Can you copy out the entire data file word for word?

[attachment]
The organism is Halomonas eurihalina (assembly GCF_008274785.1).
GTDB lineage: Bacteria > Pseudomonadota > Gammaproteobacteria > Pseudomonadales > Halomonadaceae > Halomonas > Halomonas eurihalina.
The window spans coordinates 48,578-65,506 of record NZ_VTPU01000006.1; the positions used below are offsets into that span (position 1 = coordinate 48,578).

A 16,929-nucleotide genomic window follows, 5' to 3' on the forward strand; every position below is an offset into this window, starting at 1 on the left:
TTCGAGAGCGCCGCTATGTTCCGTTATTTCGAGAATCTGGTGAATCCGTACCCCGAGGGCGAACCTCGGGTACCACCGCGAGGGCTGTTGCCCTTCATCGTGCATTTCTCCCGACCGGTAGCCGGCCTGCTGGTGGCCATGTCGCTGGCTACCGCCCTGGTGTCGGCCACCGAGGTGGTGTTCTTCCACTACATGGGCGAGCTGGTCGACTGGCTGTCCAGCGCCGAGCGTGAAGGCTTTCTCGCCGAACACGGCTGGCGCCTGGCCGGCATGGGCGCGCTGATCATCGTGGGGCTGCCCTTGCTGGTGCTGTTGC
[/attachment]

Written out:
The organism is Halomonas eurihalina (assembly GCF_008274785.1).
GTDB lineage: Bacteria > Pseudomonadota > Gammaproteobacteria > Pseudomonadales > Halomonadaceae > Halomonas > Halomonas eurihalina.
The window spans coordinates 48,578-65,506 of record NZ_VTPU01000006.1; the positions used below are offsets into that span (position 1 = coordinate 48,578).

A 16,929-nucleotide genomic window follows, 5' to 3' on the forward strand; every position below is an offset into this window, starting at 1 on the left:
TTCGAGAGCGCCGCTATGTTCCGTTATTTCGAGAATCTGGTGAATCCGTACCCCGAGGGCGAACCTCGGGTACCACCGCGAGGGCTGTTGCCCTTCATCGTGCATTTCTCCCGACCGGTAGCCGGCCTGCTGGTGGCCATGTCGCTGGCTACCGCCCTGGTGTCGGCCACCGAGGTGGTGTTCTTCCACTACATGGGCGAGCTGGTCGACTGGCTGTCCAGCGCCGAGCGTGAAGGCTTTCTCGCCGAACACGGCTGGCGCCTGGCCGGCATGGGCGCGCTGATCATCGTGGGGCTGCCCTTGCTGGTGCTGTTGC